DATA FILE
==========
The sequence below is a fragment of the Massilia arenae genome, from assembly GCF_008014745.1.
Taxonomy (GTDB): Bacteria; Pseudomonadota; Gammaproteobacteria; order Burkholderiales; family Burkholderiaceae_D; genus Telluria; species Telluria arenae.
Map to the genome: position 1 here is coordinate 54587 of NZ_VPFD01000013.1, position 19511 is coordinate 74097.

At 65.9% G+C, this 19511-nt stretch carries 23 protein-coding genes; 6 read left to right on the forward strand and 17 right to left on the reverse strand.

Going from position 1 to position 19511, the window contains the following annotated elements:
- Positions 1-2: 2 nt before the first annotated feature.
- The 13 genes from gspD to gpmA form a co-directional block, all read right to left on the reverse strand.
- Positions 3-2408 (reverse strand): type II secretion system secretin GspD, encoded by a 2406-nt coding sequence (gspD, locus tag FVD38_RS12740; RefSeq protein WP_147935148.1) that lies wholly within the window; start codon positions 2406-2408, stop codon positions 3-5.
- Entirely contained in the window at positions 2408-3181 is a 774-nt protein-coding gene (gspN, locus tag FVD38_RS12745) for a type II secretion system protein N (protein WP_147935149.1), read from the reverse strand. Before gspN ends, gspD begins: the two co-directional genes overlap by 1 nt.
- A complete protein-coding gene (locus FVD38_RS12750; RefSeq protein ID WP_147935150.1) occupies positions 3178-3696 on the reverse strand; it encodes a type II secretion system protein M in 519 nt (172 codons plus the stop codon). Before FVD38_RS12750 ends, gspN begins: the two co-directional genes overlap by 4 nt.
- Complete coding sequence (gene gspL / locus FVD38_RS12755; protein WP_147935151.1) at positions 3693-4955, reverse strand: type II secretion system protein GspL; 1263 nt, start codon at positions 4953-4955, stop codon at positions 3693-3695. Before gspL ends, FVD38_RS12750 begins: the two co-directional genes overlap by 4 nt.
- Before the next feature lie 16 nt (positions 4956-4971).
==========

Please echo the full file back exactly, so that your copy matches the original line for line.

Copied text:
The sequence below is a fragment of the Massilia arenae genome, from assembly GCF_008014745.1.
Taxonomy (GTDB): Bacteria; Pseudomonadota; Gammaproteobacteria; order Burkholderiales; family Burkholderiaceae_D; genus Telluria; species Telluria arenae.
Map to the genome: position 1 here is coordinate 54587 of NZ_VPFD01000013.1, position 19511 is coordinate 74097.

At 65.9% G+C, this 19511-nt stretch carries 23 protein-coding genes; 6 read left to right on the forward strand and 17 right to left on the reverse strand.

Going from position 1 to position 19511, the window contains the following annotated elements:
- Positions 1-2: 2 nt before the first annotated feature.
- The 13 genes from gspD to gpmA form a co-directional block, all read right to left on the reverse strand.
- Positions 3-2408 (reverse strand): type II secretion system secretin GspD, encoded by a 2406-nt coding sequence (gspD, locus tag FVD38_RS12740; RefSeq protein WP_147935148.1) that lies wholly within the window; start codon positions 2406-2408, stop codon positions 3-5.
- Entirely contained in the window at positions 2408-3181 is a 774-nt protein-coding gene (gspN, locus tag FVD38_RS12745) for a type II secretion system protein N (protein WP_147935149.1), read from the reverse strand. Before gspN ends, gspD begins: the two co-directional genes overlap by 1 nt.
- A complete protein-coding gene (locus FVD38_RS12750; RefSeq protein ID WP_147935150.1) occupies positions 3178-3696 on the reverse strand; it encodes a type II secretion system protein M in 519 nt (172 codons plus the stop codon). Before FVD38_RS12750 ends, gspN begins: the two co-directional genes overlap by 4 nt.
- Complete coding sequence (gene gspL / locus FVD38_RS12755; protein WP_147935151.1) at positions 3693-4955, reverse strand: type II secretion system protein GspL; 1263 nt, start codon at positions 4953-4955, stop codon at positions 3693-3695. Before gspL ends, FVD38_RS12750 begins: the two co-directional genes overlap by 4 nt.
- Before the next feature lie 16 nt (positions 4956-4971).